on the needles

Thursday, June 22, 2006

Summer Reading Challenge: A Circle of Sisters

The second book I read for the Summer Reading Challenge was A Circle of Sisters by Judith Flanders. Here's the publisher's summary:

The Macdonald sisters Alice, Georgiana, Agnes and Louisa-started life in the teeming ranks of the lower-middle classes, denied the advantages of education and the expectation of social advancement. Yet as wives and mothers they would connect a famous painter, a president of the Royal Academy, a prime minister, and the uncrowned poet laureate of the Empire. Georgiana and Agnes married, respectively, the pre-Raphaelite painter Edward Burne-Jones and the arts administrator Edward Poynter; Louisa gave birth to future prime minister Stanley Baldwin, and Alice was mother to Rudyard Kipling.

This was a fabulous book - even better than May and Amy. With this cast of characters how could you go wrong?

I really enjoyed reading about the "famous four" MacDonald sisters and their respective families.

Louisa, who married Alfred Baldwin and became the mother of Stanley Baldwin, was the only sister to start off her married life in prosperous circumstances, Alfred was a successful busisnessman. Her portrait was painted in 1868 by her brother in law Edward Poynter.

Louisa became a mildly successful writer later in her life, penning formulaic romance novels and unremarkable poetry. Although it's artistic worth is doubtful, Louisa's writing helped her to carve out a fulfilling personal life for herself - something which to a large extent her sisters were unable to do. She also spent much of her life as the stereotypical Victorian invalid lying upon the couch with some vbague and mysterious malady - although Louisa's illnesses always seemed to clear up enough to enable her to travel.

Poynter was married to Agnes, seen here in his 1867 portrait of her. Note the painting by Rossetti in the background.

Agnes and Louisa were the closest to each other among the sisters, both emotionally and physically - they spent a large part of their adult lives living near each other. Agnes also put in her time as an invalid on the couch. Indeed, only Georgie seems to have totally avoided playing that role.

There was actually a fifth sister, Edith, who was the youngest. She never married and she seems to have been considered almost as an afterthought by the rest of the family. Poor Edith fulfulled the role that so many Victorian youngest daughters did, that of thankless companion, first to her elderly mother and then to her sister Louisa, with whom she lived for most of her life. Fortunately Edith also wrote some memoirs of her family which were drawn on by the author for this book.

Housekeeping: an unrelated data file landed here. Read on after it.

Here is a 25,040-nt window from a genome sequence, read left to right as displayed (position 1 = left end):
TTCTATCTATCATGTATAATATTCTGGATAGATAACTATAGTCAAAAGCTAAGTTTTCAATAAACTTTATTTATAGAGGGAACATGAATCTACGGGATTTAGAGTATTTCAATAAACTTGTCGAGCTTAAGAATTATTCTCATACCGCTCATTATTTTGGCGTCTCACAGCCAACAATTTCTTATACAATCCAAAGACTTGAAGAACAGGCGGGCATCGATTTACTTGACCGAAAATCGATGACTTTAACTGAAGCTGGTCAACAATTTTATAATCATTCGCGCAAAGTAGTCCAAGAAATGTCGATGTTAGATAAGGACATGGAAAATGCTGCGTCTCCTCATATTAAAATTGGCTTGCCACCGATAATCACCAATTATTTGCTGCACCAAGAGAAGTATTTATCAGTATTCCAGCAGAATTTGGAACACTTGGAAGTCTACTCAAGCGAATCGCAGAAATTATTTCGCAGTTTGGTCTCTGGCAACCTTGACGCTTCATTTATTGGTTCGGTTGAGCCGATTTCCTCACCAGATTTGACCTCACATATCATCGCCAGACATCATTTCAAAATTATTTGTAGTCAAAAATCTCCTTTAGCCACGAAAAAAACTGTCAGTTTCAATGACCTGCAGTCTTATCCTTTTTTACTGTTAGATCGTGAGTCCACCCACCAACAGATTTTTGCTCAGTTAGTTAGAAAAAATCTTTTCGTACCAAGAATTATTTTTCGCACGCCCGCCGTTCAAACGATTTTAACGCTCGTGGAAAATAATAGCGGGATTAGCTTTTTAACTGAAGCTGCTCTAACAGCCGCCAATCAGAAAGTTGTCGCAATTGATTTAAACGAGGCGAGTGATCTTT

I couldn't find a photo of Edith to include here, nor could I find one of the eldest sister Alice. She apparently disliked being photographed. She was described as a "serial fiance" until she finally met and married her soulmate, Lockwood Kipling. She accompanied him to India where Lockwood taught art and championed the native handicrafts and artisans. Their son was Rudyard Kipling who probably needs no introduction.

Rudyard actually comes off rather poorly in this book. He is selfish and self-absorbed. He repeatedly fails to financially assist his family members - even when they were in appaling circumstances and he was fabulously wealthy. His wife Carrie is portrayed as a selfish social-climber of a woman and was disliked by most of the family. Perhaps that explains some of Rudyard's emotional distance from his family when coupled with the fact that (although with the best of intentions) he was virtually abandonded as a child by his parents. He and his sister Trix were raised by "friends of the family". But mainly it seems that it never occured to Rudyard to part with any of his money.

Trix was a fascinating character and I would have liked to have known more about her. She suffered some type of "psychotic break" as an adult and ended up seriously mentally ill for the rest of her life. The circumstances surrounding Trix's life and breakdown were left rather vague in the book. Perhaps the author simply could not get information about what went wrong.

Georgie was of course, married to Edward Burne-Jones, the Pre-Raphaelite painter - seen here in this photo with his best freind William Morris.

The Morris and Burne-Jones families were close although Georgie didn't really "get on" with Morris' wife Jane Burden.

Jane famously had a long affair with painter Dante Gabriel Rossetti, in between her long periods of lying about as an invalid on the couch. Morris unfortunately probably knew all about Jane's affair. It's seems that neither party did much to hide it. Given her own experience with her husband's infidelity, Georgie probably found it hard to like Janey. Rossetti was tremendously inspired by Jane and she became his most famous muse.

For his part Morris eventually fell in love with Georgie, who refused to let the situation develop into an affair. As time went on, and both were relentlessly betrayed by their spouses, Morris and Georgie developed a strong emotional reliance on each other. Towards the end of their lives, Morris was more Georgie's friend than Burne-Jones' (who typically failed to recognize this). Morris and Georgie shared their socialist political views and Morris encouraged Georgie to run for public office.

This was a great book. I love to read about women's lives (especially when written by a woman), the Victorian time period, extended family dynamics and the Pre-Raphaelites - so this book was well suited to me! I plan to read more by this author as soon as her new book comes out.


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